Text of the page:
Apply now to be an Entrepreneur 360™ company. Let us tell the world your success story. Get Started »
Don Mayer was a refugee from software sales, trying to get his start-up off the ground, when a friend suggested giving the new company a name reflective of its lowly status among the dotcom giants. Mayer didn't like the idea at first, but the more he considered how it would help him stand out among the online computer retailers with techy-sounding names, the more he liked it.
With all the failed dotcoms out there, who survived the fallout-and how? Read Easy.com, Easy.go.
Small Dog Electronics, the name he finally chose for his Waitsfield, Vermont, online computer retailer, has just 13 employees. Yet Smalldog.com showed up on Interactive Week's 2000 ranking of the top 500 Internet companies (in 299th position). It's more than the name that did it, of course. That was just the first step in a comprehensive-and successful-effort to make Mayer's company stand out in an overcrowded dotcom world.
Mayer attracts and engages visitors with extensive and constantly updated content, drawings for giveaways, online advertising, e-mail newsletters and other enticements. Perhaps most effective, he employs a highly personal touch that includes live webcams so visitors can see him and other employees at work in the Small Dog offices.
But it all comes back to that initial standout impression. "The emphasis on small and dogs gives us a softer appeal on the Internet," Mayer says. "People tend to look at it a little more differently than a standard Web site."
That difference is getting harder to obtain-particularly following last year's dotcom fallout. Today, cutting through online noise is a key issue for any dotcom, anywhere. "If anything," says Jim Wilson, owner of Direct Marketing Network, an Internet marketing consulting firm in Laguna Niguel, California, "that's an understatement."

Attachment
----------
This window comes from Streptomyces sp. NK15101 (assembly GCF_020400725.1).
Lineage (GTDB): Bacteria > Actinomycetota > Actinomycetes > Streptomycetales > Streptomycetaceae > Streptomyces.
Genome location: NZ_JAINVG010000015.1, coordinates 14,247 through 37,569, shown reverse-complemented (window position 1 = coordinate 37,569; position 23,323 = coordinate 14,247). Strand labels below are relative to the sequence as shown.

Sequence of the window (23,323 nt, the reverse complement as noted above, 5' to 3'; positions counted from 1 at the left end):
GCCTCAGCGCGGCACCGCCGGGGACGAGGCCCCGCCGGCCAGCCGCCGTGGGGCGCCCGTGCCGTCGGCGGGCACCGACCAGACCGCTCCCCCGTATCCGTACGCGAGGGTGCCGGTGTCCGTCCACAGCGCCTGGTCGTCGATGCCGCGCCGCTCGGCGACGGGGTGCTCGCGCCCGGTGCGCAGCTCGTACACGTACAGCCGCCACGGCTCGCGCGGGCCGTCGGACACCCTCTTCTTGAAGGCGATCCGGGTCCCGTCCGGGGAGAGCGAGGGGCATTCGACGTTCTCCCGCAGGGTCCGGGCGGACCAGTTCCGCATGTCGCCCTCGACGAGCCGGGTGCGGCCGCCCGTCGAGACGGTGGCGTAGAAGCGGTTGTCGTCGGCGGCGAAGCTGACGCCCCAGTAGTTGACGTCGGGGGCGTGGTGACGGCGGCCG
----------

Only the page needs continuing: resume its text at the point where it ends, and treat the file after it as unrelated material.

Drawing A Crowd
Getting attention online wasn't always a problem. "At one point, any time anybody put up a Web site, whoever was online knew about it," says John Ferguson, president of Baron Consulting Group Ltd., a Cave Creek, Arizona, online marketing consulting firm. "But that's rapidly changed. Now they have to stand out in a crowd."
Fortunately, say Ferguson and other experts, there are many ways to increase awareness of your Web site. Some you almost have to hard-wire into your business model, while others can be tried on an ad hoc basis to see what works and what doesn't.
The most effective way to stand out in a crowd is to pick a niche you can dominate. Steve Green, publisher of Pizza Marketing Quarterly, knows his three-person online publication can't beat out media sites like CNN.com. But it doesn't have to. "You don't have to stand out in a dotcom world to everybody," says Green. "You just have to stand out to the people you want as customers."
Whatever niche you pick, make sure you really can stand out in it, adds Ralph Wilson (no relation to Jim Wilson), an Internet marketing expert. "Find an unfilled or partially filled niche, and then fill it with excellence," he stresses. "There's no longer any place for mediocrity on the Web."
Providing fresh, relevant content to online visitors is perhaps the most important element of standing out in the dotcom crowd. This means more than providing a list of links where visitors can find information-you need original articles, technical how-tos, lists of FAQs and answers, product descriptions and reviews, and more. "People are looking for information," reminds Ferguson. "That's why they are on the Internet."
All that original material has to be changed out regularly as well. Marketing experts say that if you don't present visitors with new information each time they visit, they're less likely to come back. If, on the other hand, you always give them something new, odds are higher they'll bookmark your site and make it a favorite destination. Mayer airs his opinion on computer industry controversies in a feature called Soapbox, has an online newsletter called Kibbles and Bytes, and features special offers that change daily. "We change our Web site every single day," he says. "Any time a customer comes to our Web site, it's going to be different."